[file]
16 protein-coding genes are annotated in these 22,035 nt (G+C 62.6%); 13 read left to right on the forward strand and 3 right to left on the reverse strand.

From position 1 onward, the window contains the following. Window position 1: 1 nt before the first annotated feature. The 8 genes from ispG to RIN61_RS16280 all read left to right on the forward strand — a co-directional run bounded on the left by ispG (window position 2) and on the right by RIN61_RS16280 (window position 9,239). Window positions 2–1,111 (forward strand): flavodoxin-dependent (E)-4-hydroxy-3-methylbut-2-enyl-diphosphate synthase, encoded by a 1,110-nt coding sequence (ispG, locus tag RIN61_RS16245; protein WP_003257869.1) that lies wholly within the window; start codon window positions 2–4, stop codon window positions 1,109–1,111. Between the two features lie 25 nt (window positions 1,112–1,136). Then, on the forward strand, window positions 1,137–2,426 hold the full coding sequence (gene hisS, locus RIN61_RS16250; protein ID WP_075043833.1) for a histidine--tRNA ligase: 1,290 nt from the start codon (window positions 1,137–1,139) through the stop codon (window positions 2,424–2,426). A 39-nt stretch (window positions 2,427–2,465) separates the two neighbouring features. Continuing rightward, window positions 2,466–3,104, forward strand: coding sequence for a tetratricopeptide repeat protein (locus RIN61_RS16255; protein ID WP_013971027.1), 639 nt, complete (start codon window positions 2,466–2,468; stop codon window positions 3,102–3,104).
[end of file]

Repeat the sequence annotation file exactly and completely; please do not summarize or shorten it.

16 protein-coding genes are annotated in these 22,035 nt (G+C 62.6%); 13 read left to right on the forward strand and 3 right to left on the reverse strand.

From position 1 onward, the window contains the following. Window position 1: 1 nt before the first annotated feature. The 8 genes from ispG to RIN61_RS16280 all read left to right on the forward strand — a co-directional run bounded on the left by ispG (window position 2) and on the right by RIN61_RS16280 (window position 9,239). Window positions 2–1,111 (forward strand): flavodoxin-dependent (E)-4-hydroxy-3-methylbut-2-enyl-diphosphate synthase, encoded by a 1,110-nt coding sequence (ispG, locus tag RIN61_RS16245; protein WP_003257869.1) that lies wholly within the window; start codon window positions 2–4, stop codon window positions 1,109–1,111. Between the two features lie 25 nt (window positions 1,112–1,136). Then, on the forward strand, window positions 1,137–2,426 hold the full coding sequence (gene hisS, locus RIN61_RS16250; protein ID WP_075043833.1) for a histidine--tRNA ligase: 1,290 nt from the start codon (window positions 1,137–1,139) through the stop codon (window positions 2,424–2,426). A 39-nt stretch (window positions 2,427–2,465) separates the two neighbouring features. Continuing rightward, window positions 2,466–3,104, forward strand: coding sequence for a tetratricopeptide repeat protein (locus RIN61_RS16255; protein ID WP_013971027.1), 639 nt, complete (start codon window positions 2,466–2,468; stop codon window positions 3,102–3,104).